# Limits question (multiple choice)

• Feb 19th 2008, 07:08 AM
XIII13Thirteen
Limits question (multiple choice)
I'm not really sure what it is asking me

lim -->5+ $\sqrt{5-x}=?$

The provided answers are

a.) not real
b.) 0
c.) 1
d.) none of these

I feel like it is 0. Since 5-5 is 0. Could someone help me here?
• Feb 19th 2008, 07:17 AM
ihmth
Is that all the informtion? I think it should give the value of x.
• Feb 19th 2008, 07:21 AM
XIII13Thirteen
That might be what is confusing me it does have $lim x---->5+$. The teacher said that is X from the positive side
• Feb 19th 2008, 07:28 AM
ihmth
so maybe the function is $\sqrt{5-x}$ and its asking for the value of the function as it approaches to 5. if that's the case, the answer will be 0.
• Feb 19th 2008, 08:42 AM
ihmth
wait, im not really sure about this. there is also a possibility that the answer will not be 0, because if you will graph it:

Attachment 5131
• Feb 19th 2008, 11:36 AM
XIII13Thirteen
That is a good point. I might just ask the teacher to clarify. I appreciate your help
• Feb 19th 2008, 12:02 PM
Plato
Quote:

Originally Posted by XIII13Thirteen
lim -->5+ $\sqrt{5-x}=?$
The provided answers are
a.) not real b.) 0 c.) 1 d.) none of these

Strickly speaking the answer would have to be (d.).
The function is not even defined for (5+).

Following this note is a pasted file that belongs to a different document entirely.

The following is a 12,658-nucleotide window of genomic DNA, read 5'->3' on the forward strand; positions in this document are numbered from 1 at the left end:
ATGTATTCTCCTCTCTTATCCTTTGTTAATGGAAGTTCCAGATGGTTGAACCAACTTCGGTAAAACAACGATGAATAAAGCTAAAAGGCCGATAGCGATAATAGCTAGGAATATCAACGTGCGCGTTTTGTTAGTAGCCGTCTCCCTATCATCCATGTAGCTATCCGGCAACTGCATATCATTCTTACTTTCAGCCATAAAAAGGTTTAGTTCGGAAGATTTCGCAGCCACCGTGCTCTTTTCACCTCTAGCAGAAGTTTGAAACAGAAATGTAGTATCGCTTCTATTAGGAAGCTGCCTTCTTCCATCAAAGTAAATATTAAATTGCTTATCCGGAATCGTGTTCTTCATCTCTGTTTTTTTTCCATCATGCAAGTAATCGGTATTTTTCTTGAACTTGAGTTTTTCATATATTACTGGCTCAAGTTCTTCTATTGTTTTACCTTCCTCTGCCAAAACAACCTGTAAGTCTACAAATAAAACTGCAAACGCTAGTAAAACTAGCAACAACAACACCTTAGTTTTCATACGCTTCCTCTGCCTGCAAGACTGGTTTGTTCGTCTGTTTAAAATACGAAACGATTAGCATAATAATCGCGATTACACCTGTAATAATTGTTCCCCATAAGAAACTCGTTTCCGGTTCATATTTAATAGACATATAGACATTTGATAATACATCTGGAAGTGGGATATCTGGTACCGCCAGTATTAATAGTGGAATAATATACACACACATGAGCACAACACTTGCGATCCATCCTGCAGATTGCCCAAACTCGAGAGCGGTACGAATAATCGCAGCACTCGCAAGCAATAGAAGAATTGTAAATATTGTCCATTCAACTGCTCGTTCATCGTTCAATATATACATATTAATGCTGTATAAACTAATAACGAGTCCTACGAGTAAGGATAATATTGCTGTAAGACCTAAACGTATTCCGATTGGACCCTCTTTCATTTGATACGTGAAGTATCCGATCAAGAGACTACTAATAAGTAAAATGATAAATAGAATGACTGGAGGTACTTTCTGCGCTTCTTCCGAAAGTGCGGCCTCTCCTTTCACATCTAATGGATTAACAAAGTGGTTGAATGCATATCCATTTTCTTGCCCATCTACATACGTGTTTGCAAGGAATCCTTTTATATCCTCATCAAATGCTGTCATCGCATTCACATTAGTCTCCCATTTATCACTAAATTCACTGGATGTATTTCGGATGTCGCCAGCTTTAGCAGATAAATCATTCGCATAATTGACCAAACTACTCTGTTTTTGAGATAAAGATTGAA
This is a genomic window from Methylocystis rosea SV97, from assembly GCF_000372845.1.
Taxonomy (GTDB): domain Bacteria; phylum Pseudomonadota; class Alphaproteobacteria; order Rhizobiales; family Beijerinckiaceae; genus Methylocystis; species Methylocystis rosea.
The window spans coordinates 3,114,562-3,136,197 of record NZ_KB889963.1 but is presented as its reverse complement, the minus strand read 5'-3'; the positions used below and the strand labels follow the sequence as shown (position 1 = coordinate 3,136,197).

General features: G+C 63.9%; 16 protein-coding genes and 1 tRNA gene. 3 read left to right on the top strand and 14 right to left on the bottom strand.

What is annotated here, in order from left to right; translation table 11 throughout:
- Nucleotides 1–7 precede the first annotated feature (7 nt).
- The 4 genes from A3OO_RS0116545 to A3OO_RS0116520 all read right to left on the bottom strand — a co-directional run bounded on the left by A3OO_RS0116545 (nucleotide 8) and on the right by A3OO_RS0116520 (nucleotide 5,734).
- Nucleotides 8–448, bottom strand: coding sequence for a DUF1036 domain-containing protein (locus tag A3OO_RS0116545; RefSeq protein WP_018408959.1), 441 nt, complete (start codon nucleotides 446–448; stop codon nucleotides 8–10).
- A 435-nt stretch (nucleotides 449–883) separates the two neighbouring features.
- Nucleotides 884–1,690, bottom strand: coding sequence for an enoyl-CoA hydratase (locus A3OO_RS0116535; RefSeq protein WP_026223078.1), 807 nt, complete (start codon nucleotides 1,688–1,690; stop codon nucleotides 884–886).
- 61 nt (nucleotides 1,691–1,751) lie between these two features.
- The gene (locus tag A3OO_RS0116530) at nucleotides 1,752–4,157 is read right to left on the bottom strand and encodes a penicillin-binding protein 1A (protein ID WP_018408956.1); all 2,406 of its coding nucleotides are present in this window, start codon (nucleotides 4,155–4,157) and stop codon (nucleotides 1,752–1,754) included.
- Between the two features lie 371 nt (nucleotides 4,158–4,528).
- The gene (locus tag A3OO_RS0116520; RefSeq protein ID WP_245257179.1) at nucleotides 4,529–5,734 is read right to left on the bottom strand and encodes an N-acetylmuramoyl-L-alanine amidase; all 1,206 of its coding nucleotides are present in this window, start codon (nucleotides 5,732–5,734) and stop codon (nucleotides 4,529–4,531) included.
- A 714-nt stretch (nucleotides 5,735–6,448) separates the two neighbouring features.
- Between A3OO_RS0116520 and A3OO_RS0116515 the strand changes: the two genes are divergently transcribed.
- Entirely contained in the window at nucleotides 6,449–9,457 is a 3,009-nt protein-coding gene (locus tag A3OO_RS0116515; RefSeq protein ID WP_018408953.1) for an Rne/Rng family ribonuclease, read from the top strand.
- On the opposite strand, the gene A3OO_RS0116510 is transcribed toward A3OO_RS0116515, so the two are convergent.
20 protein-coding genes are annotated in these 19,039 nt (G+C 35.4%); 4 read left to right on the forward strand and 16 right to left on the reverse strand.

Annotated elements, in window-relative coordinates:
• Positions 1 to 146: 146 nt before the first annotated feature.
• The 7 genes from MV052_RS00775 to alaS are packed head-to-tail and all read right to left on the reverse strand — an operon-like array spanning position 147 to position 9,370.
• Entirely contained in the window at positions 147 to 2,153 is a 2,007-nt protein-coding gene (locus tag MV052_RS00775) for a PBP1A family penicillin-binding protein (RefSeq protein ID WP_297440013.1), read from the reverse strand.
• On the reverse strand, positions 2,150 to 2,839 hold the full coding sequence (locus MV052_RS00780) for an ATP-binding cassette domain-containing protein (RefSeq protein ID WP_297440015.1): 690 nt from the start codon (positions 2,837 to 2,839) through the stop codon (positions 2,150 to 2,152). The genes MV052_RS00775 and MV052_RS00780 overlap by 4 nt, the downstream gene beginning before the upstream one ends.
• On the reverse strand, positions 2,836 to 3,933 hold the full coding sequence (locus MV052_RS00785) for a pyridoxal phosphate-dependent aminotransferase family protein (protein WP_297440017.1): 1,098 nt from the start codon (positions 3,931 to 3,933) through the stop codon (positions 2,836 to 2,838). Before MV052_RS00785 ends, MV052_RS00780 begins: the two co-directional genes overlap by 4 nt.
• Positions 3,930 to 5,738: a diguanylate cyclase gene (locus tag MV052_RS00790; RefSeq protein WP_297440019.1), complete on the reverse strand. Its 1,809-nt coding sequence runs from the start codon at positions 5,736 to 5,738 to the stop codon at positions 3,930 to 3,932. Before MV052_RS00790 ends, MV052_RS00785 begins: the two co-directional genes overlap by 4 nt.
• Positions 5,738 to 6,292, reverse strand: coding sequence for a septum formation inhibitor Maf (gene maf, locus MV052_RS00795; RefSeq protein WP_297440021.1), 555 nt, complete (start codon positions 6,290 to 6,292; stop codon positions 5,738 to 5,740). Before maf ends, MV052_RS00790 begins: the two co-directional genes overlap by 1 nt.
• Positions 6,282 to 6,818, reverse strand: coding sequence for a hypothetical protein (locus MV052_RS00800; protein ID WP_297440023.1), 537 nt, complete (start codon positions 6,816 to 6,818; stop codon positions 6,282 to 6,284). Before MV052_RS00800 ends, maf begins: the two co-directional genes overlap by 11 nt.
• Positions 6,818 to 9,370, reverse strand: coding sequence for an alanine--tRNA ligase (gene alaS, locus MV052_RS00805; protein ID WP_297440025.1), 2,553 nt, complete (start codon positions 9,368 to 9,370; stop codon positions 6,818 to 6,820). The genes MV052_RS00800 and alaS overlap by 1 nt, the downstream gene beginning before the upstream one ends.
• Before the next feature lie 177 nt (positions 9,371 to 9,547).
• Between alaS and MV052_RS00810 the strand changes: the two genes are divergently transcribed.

However given how sloppy things have gotten, the expected answer may be (a).
• Feb 19th 2008, 12:03 PM
wingless
$\lim_{x\to 5^{+}} \sqrt{5-x}$

Graph:

http://img98.imageshack.us/img98/2015/graphwq6.gif

It's a one sided limit. What does it approach while x goes to 5 from left? It doesn't approach anywhere because f(x) isn't defined for $x>0$ !
• Feb 19th 2008, 12:42 PM
xifentoozlerix
The limit does not exist. By definition, the limit must be a real number. I agree with Plato in that the correct choice must be (d). To say "such and such limit is not real" would be a very ambiguous statement. Is it implying that the limit exists, but is not a real number?(Worried). Or, is it implying that "not real" is the same thing as "does not exist"? Either way, it is still worth clarifying with your teacher what he/she thinks is the correct answer so you don't get points taken off of an exam for being "too correct". It comes down to semantics.